Tishman Speyer Properties LP and BlackRock Realty’s $3 billion in loans used to buy Manhattan’s largest apartment complex may be downgraded by Fitch Ratings if the New York state legislature changes rent regulation laws.
A measure pending at the state capitol calls for delaying price increases on rent-stabilized apartments. That would hamper Tishman Speyer’s ability to pay investors who bought debt on the Stuyvesant Town-Peter Cooper Village complex, Fitch said.
Landlords can’t currently take an apartment out of the city’s rent-stabilization program until small annual rent increases push monthly rates higher than $2,000. The new legislation would raise the destabilization threshold to $2,700. Tishman bought Stuyvesant Town planning to convert its rent- stabilized apartments to market price.
“Passage of this legislation would make it far more difficult for property owners in question to achieve their business plans,” Fitch Managing Director Eric Rothfeld said in a statement today on Business Wire. “The increased threshold could delay conversion of stabilized units to market rents for approximately eight years.”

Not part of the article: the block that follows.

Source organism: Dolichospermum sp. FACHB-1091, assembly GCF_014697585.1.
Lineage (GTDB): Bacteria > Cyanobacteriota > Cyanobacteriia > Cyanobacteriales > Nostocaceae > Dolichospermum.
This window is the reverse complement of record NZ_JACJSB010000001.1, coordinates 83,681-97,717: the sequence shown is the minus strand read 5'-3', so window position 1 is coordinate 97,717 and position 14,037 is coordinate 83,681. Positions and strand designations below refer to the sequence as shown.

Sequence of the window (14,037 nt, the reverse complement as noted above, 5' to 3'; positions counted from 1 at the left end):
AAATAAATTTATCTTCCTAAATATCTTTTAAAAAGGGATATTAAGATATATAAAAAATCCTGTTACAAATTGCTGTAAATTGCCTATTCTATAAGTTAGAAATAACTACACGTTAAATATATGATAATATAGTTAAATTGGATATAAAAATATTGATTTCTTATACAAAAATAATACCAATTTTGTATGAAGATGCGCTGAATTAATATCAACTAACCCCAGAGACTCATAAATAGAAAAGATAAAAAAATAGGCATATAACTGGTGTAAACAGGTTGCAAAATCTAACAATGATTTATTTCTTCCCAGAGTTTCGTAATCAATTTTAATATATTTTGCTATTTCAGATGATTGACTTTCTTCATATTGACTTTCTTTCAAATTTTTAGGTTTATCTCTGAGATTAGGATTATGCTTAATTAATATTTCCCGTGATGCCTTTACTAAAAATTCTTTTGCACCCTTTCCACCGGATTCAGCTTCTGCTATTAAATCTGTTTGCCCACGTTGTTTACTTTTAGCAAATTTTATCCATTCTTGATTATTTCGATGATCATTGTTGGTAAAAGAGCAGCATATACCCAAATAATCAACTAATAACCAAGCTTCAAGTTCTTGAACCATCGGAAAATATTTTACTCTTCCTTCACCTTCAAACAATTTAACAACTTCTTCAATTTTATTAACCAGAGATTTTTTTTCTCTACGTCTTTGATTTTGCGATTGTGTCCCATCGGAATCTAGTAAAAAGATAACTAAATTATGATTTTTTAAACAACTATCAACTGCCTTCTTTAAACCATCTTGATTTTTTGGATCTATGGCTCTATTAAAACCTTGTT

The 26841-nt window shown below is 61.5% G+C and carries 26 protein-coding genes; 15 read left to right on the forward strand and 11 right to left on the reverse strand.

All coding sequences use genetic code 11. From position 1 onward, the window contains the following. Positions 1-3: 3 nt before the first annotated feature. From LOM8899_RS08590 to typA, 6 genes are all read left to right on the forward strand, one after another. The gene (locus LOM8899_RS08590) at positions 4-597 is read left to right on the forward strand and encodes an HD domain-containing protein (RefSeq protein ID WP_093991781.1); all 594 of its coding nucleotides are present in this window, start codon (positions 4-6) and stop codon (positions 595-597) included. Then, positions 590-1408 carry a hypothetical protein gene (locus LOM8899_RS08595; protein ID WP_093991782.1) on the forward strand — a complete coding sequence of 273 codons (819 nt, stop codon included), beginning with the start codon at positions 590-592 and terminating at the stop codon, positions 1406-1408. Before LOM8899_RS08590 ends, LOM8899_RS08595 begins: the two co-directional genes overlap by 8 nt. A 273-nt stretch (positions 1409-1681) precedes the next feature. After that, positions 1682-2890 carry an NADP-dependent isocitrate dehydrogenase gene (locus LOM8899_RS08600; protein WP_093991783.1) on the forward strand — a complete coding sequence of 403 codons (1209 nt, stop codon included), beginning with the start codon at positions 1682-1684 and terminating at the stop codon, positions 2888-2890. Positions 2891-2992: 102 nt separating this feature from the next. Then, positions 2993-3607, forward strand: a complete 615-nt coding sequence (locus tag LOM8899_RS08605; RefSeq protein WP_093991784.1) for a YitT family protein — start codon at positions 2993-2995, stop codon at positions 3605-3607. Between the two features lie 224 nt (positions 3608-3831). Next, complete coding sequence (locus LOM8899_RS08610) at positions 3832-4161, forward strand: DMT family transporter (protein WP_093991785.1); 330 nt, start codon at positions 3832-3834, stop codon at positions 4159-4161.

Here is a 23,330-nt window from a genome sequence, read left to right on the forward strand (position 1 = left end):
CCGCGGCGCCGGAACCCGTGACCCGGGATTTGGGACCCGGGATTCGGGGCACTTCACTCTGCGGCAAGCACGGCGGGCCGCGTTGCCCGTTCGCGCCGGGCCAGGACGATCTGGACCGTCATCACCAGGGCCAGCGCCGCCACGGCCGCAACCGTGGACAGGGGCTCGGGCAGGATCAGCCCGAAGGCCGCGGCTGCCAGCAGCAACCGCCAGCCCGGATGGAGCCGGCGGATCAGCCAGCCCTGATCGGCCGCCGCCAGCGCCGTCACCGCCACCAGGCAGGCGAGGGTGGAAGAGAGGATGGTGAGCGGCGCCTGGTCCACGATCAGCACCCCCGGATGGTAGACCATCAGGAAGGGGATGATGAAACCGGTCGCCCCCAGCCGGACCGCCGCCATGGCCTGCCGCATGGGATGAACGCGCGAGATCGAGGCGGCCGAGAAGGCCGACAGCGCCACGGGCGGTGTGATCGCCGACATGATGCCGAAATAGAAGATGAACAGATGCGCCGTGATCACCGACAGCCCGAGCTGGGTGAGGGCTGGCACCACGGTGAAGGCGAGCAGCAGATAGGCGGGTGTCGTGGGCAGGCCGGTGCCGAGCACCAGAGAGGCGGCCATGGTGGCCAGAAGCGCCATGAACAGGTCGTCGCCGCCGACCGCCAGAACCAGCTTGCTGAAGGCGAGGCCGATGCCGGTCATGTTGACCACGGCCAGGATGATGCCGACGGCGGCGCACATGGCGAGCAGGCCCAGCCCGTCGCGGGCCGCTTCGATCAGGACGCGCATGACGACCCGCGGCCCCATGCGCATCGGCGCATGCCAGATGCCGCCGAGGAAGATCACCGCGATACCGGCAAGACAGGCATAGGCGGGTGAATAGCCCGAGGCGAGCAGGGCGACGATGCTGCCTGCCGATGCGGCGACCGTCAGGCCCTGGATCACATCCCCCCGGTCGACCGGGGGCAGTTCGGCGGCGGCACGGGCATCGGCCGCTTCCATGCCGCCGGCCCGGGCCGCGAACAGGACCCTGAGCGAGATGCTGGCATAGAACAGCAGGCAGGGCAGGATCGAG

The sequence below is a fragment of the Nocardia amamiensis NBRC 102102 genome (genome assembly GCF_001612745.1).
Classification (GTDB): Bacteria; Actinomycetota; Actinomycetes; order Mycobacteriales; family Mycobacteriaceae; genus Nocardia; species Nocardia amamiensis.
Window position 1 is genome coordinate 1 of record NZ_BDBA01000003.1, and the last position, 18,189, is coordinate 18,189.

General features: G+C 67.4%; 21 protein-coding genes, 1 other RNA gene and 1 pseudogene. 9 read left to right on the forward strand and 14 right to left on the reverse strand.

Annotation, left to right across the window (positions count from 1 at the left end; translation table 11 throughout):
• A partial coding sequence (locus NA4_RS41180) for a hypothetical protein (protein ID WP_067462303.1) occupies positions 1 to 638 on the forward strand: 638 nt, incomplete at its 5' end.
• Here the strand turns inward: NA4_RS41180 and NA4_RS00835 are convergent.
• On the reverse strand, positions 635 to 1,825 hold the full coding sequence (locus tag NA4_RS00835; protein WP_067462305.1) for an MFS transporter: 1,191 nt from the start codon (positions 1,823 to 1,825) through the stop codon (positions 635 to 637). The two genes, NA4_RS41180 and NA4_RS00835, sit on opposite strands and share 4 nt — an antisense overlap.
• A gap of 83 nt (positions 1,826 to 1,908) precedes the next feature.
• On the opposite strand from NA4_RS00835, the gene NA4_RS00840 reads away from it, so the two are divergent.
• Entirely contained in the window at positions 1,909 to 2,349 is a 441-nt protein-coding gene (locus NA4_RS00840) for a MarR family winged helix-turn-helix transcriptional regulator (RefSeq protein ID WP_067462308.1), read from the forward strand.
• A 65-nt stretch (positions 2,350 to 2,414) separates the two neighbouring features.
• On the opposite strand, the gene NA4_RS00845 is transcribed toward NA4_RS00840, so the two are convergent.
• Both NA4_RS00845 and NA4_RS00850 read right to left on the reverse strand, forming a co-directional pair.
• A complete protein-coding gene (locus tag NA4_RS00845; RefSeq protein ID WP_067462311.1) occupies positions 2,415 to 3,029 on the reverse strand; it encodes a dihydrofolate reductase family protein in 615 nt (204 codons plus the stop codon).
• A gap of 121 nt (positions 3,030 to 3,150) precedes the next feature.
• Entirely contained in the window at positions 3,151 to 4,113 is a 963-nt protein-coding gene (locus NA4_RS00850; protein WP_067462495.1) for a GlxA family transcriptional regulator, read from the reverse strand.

$5.4 Billion Purchase
Tishman Speyer spokesman Robert Lawson said company Managing Director Rob Speyer declined to comment.
Tishman Speyer and Blackrock bought the 80-acre, 11,200-unit Stuyvesant Town-Peter Cooper complex for $5.4 billion in 2006 using $3 billion in loans. The loans were bundled with other commercial mortgages and sold in five debt offerings, according to Bloomberg data.
The companies banked on converting 1,600 rent stabilized units to market price. That proved more costly than expected, and as of late last year 38 percent fewer apartments had been converted than predicted, according to a Standard & Poor’s report in September.
In addition to raising the rent threshold to take apartments out of the stabilization program, legislation pending in the New York state Capitol also would raise income limits for rent stabilized tenants to $250,000 from the current $175,000.
Seven other loans backed by revenue from apartment complexes are also at risk of downgrade should the new rent proposals become law, Fitch said.
They include: A $375 million loan secured by the Belnord, a luxury apartment building on the Upper West Side and a $170 million loan backed by the Parkoff Eastside Portfolio, consisting of six Upper East Side apartment buildings.